I will undoubtedly walk the four miles to and from my house again this summer. And, this time, I will be walking with greater appreciation, greater ease, and greater expectation of not only every single bench on the path, but also of what life is trying to teach me. And, I might just sit on one and ponder. You can too!

Vilma Reynoso, www.vilmareynoso.comInspiration for Creative Health. Abundant Life.

Copyright, 2013, Vilma Reynoso


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April Book Review: Eat, Pray, Love by Elizabeth Gilbert

For those who are looking for a spiritually rich, entertaining, personal and intelligently written memoir, look no further! Eat, Pray, Love is the story of one woman’s search for healing and spiritual connection.  Elizabeth brilliantly captures her experiences and life lessons as she travels to three very different parts of the world – Italy, India, and Indonesia – after a devastating divorce and leaves behind a successful career in New York City. Gilbert’s writing style, poignant humor and rich metaphorical prose is nothing less than brilliant. Warning: you will be up all night reading!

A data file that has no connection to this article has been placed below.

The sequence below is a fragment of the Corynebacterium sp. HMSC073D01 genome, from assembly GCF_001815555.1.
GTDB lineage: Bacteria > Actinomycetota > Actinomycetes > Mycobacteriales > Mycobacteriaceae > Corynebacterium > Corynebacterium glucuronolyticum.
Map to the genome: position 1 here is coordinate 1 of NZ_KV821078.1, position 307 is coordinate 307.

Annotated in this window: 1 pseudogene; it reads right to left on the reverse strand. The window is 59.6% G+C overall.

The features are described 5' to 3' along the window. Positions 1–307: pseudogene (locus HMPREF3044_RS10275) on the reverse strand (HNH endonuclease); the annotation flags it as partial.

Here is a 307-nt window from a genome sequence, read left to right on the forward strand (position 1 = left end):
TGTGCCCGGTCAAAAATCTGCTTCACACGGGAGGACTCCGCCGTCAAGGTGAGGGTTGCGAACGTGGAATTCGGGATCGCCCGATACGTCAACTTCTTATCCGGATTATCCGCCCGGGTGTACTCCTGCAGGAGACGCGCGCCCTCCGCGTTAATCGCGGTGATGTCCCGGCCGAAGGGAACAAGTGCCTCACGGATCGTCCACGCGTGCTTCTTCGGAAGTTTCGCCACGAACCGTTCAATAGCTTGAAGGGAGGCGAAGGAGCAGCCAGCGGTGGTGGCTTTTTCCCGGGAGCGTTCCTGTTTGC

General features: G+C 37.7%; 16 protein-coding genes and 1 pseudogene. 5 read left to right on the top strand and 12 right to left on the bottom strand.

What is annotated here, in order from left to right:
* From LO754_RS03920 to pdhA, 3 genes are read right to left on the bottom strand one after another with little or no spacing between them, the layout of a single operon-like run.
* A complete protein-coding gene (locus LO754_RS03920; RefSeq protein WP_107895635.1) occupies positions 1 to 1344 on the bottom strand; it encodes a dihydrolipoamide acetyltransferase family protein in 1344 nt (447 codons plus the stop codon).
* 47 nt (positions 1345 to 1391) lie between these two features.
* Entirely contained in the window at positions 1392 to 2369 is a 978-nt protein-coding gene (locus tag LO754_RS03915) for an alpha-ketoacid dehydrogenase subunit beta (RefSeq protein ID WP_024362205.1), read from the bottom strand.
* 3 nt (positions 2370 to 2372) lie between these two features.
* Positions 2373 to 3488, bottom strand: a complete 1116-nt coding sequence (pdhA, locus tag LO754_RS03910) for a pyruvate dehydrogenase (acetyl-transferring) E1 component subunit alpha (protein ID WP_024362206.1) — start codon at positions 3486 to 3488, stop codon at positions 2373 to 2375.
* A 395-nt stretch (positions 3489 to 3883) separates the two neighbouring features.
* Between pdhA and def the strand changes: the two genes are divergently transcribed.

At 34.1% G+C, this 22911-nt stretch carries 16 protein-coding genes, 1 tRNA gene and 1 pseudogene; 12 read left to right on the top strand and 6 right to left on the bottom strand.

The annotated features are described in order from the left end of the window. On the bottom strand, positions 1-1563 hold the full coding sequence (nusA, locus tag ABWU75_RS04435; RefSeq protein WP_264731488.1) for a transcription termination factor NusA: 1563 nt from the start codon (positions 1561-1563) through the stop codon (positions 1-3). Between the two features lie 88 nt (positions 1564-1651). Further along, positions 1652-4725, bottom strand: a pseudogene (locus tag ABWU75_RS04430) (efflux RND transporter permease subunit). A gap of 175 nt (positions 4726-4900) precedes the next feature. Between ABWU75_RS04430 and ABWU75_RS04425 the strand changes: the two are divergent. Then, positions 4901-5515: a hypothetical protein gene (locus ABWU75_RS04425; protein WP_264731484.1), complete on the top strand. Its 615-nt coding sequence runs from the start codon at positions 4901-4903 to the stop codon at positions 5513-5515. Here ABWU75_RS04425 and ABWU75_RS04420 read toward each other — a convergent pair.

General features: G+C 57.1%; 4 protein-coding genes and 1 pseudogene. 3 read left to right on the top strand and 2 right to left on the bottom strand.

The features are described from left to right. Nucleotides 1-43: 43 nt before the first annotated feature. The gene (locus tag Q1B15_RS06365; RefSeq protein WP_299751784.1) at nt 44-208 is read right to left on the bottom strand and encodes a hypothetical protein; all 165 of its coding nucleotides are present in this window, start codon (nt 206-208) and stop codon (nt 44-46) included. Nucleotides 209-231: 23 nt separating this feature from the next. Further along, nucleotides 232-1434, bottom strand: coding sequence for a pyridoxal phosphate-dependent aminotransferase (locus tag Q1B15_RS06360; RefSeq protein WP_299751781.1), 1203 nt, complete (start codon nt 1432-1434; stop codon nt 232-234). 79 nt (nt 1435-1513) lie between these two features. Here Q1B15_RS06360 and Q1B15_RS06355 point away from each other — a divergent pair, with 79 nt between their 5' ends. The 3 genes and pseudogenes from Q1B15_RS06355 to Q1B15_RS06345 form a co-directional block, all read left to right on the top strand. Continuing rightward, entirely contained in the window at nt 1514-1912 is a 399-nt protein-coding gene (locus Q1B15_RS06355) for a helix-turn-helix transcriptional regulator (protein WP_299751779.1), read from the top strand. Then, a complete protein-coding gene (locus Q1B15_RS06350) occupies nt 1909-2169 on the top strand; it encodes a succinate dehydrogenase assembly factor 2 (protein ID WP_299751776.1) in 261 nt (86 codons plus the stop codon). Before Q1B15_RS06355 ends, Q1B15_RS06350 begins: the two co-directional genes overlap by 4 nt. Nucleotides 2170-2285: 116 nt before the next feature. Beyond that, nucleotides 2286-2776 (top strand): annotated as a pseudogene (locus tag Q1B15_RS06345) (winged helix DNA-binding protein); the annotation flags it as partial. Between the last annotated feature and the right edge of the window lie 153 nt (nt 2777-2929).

In addition to her New York Times Best Seller, Eat, Pray, Love, Elizabeth has written several other books:

Stern Men

Pilgrims

The Last American Man

A Home on the Range

Committed: A Love Story

A Signature of all Things is Elizabeth’s newest written work which will be available in fall, 2013.

To hear Elizabeth speak about Eat, Pray, Love and about the writer’s or artist’s creative process, listen to her presentation on TEDtalks:  Elizabeth Gilbert: Your Elusive Creative Genius.

To learn more about Elizabeth Gilbert, Eat, Pray, Love, or her other books, visit her website, http://www.elizabethgilbert.com

Vilma Reynoso, www.vilmareynoso.comInspiration for Creative Health. Abundant Life.

Copyright, 2013, Vilma Reynoso